Columnist lives on in words

Linda McCoy-Murray is on a mission to preserve the words of her husband, Pulitzer Prize-winning columnist Jim Murray. Special to ESPN

She's a pint-sized dynamo with boundless energy and infectious laughter, whose perfect sized-2 physique belies her brute strength -- inner and outer.

"Look, biceps," she says, flexing one day during lunch, before laughing, "Who knew?"

Linda McCoy-Murray buried her husband, Pulitzer Prize-winning LA Times columnist Jim Murray, 12 years ago today with the heaviest of hearts amid a ceremony usually reserved for heads of state.

"Al Davis was there with Marcus Allen breathing the same air," she recalled. "Mike Tyson was there. People lined the streets of Sunset Boulevard. It was amazing."

And for the last 12 years, McCoy-Murray has been on a mission to prove that Murray, one of the most esteemed and revered sportswriters in history, was wrong.

"I'd give him some compliment about something he did," she said. "And he'd say, 'Oh, Linda, sweetheart, six months after I'm dead, they won't even remember my name.'"

But not only do they remember his name, today, 12 years later -- his name and his legacy are thriving after McCoy-Murray established the Jim Murray Memorial Foundation, which raises money to award college scholarships to aspiring journalists. It's something she has become passionate about, travelling all over the country to spread the message.

"It's important to me for them to know as much as they can about Jim," she said. "His writings, naturally, but his integrity, honesty and humility along with a brilliant mind. There is a badge of honor being a Murray Scholar."

McCoy-Murray was a young woman, some 20 years his junior, when she first met Murray in 1969. Working for the Indiana Pacers at the time, she was asked by the team president if she would be willing to drive Murray around the week he was planning on spending in Indianapolis for the 500. Murray's eyes were failing, so he needed some help.

"I thought, this is going to ruin my weekend," she said. "He was old enough to be my father. He looks at me and says, 'Do you have a driver's license?'"

She laughed and what was borne was a wonderful friendship. They'd run into one another off and on at various sporting events, but eventually drifted apart as she moved to New York.

"One day fall of 1985, I asked a mutual what happened to Jim Murray?" she said. "Does he still write that column. Is he still alive? My friend said 'Yes, it's very sad, he lost his son to drugs and alcohol, his wife died, he had open heart surgery and lost an eye.' I said, 'I'm sorry I asked.'"

It was Linda's wit and sarcasm that Murray told her caused him to write her a letter after receiving a birthday card from her. And it was his wit and charm that caused her to pick up the phone and call him. She was living in New York, he in L.A. He said he hated the East Coast, but then remembered that the U.S. Open was at Shinnecock on Long Island that year and figured out a way for the Times editors to send him there. She met him at the tournament and the rest, as she says, was history.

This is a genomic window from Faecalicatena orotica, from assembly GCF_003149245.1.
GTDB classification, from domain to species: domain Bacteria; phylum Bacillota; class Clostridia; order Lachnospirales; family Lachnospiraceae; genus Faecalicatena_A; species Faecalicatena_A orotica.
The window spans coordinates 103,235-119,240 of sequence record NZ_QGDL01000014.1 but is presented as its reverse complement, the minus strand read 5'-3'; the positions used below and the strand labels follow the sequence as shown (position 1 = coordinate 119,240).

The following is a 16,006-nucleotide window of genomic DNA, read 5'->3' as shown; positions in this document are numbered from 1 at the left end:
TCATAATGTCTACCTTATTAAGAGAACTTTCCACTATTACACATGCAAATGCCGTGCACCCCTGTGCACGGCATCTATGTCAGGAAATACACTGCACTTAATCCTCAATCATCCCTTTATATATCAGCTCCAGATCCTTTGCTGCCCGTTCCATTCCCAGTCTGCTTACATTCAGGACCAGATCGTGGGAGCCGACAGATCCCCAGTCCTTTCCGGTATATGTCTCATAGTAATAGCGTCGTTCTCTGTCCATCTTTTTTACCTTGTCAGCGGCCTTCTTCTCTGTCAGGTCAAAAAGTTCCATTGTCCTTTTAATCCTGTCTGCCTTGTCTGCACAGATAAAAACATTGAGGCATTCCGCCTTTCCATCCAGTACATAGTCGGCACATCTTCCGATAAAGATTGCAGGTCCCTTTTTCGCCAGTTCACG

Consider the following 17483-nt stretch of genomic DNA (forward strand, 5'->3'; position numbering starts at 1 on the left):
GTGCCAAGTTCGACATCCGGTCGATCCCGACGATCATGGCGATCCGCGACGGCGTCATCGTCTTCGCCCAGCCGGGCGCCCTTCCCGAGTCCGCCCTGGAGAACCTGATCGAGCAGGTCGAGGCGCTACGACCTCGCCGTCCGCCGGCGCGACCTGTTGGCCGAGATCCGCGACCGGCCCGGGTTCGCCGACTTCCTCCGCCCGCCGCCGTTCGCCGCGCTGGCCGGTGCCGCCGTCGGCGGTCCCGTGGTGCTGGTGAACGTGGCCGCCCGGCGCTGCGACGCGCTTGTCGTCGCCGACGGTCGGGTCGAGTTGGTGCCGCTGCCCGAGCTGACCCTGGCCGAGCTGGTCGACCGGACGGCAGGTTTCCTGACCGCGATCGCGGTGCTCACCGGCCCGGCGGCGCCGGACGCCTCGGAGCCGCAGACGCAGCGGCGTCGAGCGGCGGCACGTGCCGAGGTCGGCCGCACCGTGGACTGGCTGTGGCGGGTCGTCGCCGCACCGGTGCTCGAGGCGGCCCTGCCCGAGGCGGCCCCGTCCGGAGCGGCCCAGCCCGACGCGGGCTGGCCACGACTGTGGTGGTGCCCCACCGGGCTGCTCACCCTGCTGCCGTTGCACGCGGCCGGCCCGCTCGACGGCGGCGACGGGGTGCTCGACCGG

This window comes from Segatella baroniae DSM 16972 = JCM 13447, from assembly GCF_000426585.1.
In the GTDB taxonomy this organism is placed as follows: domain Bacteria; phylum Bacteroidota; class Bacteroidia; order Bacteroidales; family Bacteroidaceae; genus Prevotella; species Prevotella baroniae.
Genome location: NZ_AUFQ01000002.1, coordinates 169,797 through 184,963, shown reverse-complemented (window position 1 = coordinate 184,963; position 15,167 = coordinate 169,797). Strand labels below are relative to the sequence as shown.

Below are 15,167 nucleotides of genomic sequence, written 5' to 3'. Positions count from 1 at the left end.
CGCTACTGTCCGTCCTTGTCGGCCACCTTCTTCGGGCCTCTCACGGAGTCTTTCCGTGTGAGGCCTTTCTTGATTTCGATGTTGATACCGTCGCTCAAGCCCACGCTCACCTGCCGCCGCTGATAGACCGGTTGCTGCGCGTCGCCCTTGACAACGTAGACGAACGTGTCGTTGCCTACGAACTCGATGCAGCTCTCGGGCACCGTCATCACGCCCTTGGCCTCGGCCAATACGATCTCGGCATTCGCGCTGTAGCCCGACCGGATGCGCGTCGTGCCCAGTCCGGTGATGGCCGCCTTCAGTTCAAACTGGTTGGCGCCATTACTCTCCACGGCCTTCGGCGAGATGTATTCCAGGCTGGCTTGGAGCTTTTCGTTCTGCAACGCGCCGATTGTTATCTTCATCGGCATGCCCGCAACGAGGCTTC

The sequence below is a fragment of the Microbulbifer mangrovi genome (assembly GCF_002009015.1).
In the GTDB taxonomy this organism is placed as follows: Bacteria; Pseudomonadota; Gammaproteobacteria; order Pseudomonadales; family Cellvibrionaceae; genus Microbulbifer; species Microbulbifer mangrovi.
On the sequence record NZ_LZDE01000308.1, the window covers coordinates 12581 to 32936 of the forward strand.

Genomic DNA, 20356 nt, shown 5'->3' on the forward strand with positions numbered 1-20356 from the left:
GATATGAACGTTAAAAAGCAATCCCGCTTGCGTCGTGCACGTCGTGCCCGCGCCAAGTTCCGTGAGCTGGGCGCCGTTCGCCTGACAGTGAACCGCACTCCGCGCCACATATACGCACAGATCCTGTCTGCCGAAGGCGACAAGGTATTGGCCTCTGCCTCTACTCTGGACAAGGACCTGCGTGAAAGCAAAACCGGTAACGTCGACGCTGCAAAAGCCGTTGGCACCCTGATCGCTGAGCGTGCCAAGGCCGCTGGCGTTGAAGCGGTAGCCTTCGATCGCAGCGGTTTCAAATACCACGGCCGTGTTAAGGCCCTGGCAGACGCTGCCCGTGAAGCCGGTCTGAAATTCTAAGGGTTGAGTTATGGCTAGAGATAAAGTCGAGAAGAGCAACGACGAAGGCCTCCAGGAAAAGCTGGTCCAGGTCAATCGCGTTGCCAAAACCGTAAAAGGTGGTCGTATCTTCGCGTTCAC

They travelled together to Super Bowls and horse races, golf tournaments and World Series games. She was his driver and, as his eyesight failed, she became his eyes as well.

He died suddenly on Aug. 16, 1998, of a heart attack after he spent the a day at the track in Del Mar.

"We were home and he looked at me and said, 'Lin, something's not right,'" she said, "And he was gone."

Soon after his funeral, McCoy-Murray said she set out to prove that people would remember him, and would continue to read the columns he penned every day for 37 years.

"Thousands of people had breakfast with him every morning," she says.

On the first anniversary of his death, she held a charity golf tournament at Riviera and raised enough money to provide 7 $5,000 scholarships. Through donations and other events, the foundation has provided five scholarships a year ever since. Students are asked to write an essay on a topic selected by a group of judges, who then judge the submissions. ESPN Los Angeles' Arash Markazi was one of the winners when he was a junior at USC, and now serves on the Murray board of directors.

McCoy-Murray travels across the country spreading the word, keeping Murray's name and prose alive. She is close to publishing a book of his more than 200 columns written on female athletes and has designs on future books, compilations of his writings on the Dodgers, Raiders, and of course, horse racing.

Her favorite quotes about Murray have come from The Sporting News' Dave Kindred, who wrote: "Only Jim, of all the great sportswriters, always got it right and always got it funny."

And from Blackie Sherrod, from the Dallas Morning News, who wrote: "Jim was a legend to everybody except himself."

And this from Jim Bacon, publisher of Beverly Hills 213, as they buried Murray at Holy Cross Cemetery 12 years ago today.

"Jim would hate this," he said. "He's got a downhill lie."

McCoy-Murray recounts that story and, again, laughs long and hard. It's what bonded her with Murray and keeps his spirit alive. She sends out one of his columns every Monday, relevant to what's happening in sports today. She calls it, "Mondays with Murray."

"He was an old shoe," she says. "There will never ever be anyone like him. I'm certain of that."